Is Homework Beneficial? – Top 3 Pros and Cons

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A child working on homework.
Source: Image by lourdesnique via pixabay.com, May 25, 2016
What are the pros and cons of homework? Is it beneficial? From dioramas to book reports, and algebraic word problems to research projects, the type and amount of homework given to students has been debated for over a century. [1]

In the early 1900s, progressive education theorists decried homework’s negative impact on children’s physical and mental health, leading California to ban homework for students under 15. [2][1] Public opinion swayed in favor of homework in the 1950s due to concerns about keeping up with the Soviet Union’s technological advances. [3]

Today, kindergarten to fifth graders have an average of 2.9 hours of homework per week, sixth to eighth graders have 3.2 hours per teacher, and ninth to twelfth graders have 3.5 hours per teacher, meaning a high school student with five teachers could have 17.5 hours of homework a week. [4] Teenagers now spend about twice as much time on homework each day as compared to teens in the 1990s. [44]

Proponents of homework say that it improves student achievement and allows for independent learning of classroom and life skills. They also say that homework gives parents the opportunity to monitor their child’s learning and see how they are progressing academically.

Opponents of homework say that too much may be harmful for students as it can increase stress, reduce leisure and sleep time, and lead to cheating. They also say that it widens social inequality and is not proven to be beneficial for younger children.

 

Is Homework Beneficial?

Pro 1

Homework improves student achievement.

Studies show that homework improves student achievement in terms of improved grades, test results, and the likelihood to attend college.

Research published in the High School Journal indicates that students who spent between 31 and 90 minutes each day on homework “scored about 40 points higher on the SAT-Mathematics subtest than their peers, who reported spending no time on homework each day, on average.” [6]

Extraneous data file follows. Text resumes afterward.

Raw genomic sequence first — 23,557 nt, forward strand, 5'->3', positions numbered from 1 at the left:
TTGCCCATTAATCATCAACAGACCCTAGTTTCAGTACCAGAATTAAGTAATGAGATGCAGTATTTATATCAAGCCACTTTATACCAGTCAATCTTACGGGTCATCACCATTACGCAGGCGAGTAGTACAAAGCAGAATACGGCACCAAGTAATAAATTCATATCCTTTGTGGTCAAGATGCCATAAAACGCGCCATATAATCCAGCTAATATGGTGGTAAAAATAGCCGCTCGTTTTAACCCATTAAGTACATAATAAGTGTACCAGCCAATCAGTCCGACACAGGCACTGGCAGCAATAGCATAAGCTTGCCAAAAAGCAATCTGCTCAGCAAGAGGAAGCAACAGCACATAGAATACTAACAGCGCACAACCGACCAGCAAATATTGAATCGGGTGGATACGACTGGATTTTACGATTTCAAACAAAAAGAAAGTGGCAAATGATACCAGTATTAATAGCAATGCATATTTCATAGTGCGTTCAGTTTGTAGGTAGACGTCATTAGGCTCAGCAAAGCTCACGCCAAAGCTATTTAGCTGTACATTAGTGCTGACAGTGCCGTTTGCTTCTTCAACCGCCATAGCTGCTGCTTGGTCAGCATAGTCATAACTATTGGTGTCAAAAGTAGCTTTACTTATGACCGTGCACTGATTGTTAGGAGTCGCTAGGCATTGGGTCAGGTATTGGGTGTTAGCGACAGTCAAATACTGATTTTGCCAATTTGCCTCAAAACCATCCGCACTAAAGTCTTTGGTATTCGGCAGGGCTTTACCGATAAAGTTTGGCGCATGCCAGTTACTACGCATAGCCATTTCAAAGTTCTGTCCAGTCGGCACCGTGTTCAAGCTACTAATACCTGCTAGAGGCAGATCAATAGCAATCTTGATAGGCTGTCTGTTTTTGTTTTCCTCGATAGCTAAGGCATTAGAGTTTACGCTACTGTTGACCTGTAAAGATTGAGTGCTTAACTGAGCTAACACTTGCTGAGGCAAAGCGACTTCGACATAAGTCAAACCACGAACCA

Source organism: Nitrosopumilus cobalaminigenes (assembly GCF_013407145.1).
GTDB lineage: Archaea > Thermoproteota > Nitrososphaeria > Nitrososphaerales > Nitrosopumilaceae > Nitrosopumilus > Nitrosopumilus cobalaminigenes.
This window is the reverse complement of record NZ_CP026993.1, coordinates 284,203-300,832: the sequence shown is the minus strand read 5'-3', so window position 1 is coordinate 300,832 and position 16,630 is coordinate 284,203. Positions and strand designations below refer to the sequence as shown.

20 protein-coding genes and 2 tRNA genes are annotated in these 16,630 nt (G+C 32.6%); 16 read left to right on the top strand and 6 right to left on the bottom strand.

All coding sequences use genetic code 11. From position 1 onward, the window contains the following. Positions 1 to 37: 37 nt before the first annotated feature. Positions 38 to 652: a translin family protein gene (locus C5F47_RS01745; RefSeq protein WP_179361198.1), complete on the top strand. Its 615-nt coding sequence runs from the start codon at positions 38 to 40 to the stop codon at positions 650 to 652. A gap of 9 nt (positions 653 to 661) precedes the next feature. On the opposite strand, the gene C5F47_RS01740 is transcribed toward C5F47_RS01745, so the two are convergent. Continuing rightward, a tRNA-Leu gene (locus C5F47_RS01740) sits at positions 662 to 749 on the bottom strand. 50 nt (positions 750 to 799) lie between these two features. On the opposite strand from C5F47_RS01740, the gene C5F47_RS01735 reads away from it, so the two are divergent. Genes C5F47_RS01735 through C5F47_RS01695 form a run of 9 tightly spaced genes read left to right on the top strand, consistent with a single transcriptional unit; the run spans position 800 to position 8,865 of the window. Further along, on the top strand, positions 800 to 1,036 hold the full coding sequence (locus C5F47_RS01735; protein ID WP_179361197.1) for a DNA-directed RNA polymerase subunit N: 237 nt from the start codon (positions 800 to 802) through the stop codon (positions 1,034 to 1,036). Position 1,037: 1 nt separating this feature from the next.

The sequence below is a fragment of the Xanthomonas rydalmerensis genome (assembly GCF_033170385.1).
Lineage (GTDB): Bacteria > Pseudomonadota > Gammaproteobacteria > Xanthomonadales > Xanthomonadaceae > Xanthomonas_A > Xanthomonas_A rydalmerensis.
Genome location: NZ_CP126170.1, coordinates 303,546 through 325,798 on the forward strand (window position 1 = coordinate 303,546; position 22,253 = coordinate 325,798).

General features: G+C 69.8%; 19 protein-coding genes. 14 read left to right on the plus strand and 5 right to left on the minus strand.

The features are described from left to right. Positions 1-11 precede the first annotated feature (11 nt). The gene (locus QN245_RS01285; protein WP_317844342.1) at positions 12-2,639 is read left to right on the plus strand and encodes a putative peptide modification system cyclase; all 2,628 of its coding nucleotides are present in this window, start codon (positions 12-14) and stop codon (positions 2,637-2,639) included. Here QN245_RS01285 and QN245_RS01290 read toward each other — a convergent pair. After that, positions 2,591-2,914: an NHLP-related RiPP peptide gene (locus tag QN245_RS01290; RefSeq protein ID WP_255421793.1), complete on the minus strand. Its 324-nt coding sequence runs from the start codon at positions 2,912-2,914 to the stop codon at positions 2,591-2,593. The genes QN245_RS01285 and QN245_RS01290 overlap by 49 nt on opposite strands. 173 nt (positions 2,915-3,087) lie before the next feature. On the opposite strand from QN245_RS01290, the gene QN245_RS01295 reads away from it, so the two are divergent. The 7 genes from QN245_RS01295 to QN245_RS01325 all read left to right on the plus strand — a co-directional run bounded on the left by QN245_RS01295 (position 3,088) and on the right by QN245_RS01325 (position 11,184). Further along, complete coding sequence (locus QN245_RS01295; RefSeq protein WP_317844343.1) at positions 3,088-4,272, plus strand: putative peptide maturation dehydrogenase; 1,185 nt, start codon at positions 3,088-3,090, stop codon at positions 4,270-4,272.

On both standardized tests and grades, students in classes that were assigned homework outperformed 69% of students who didn’t have homework. [7] A majority of studies on homework’s impact – 64% in one meta-study and 72% in another – showed that take home assignments were effective at improving academic achievement. [7][8]

Research by the Institute for the Study of Labor (IZA) concluded that increased homework led to better GPAs and higher probability of college attendance for high school boys. In fact, boys who attended college did more than three hours of additional homework per week in high school. [10]

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Pro 2

Homework helps to reinforce learning and develop good study habits and life skills.

Everyone knows that practice makes perfect. Students typically retain only 50% of the information teachers provide in class, and they need to apply that information in order to truly learn it. [11]

Homework helps students to develop key skills that they’ll use throughout their lives, such as accountability, autonomy, discipline, time management, self-direction, critical thinking, and independent problem-solving. [12][13][14][15]

A study of elementary school students who were taught “strategies to organize and complete homework,” such as prioritizing homework activities, collecting study materials, note-taking, and following directions, showed increased grades and positive comments on report cards. [17]

Research by the City University of New York noted that “students who engage in self-regulatory processes while completing homework,” such as goal-setting, time management, and remaining focused, “are generally more motivated and are higher achievers than those who do not use these processes.” [18]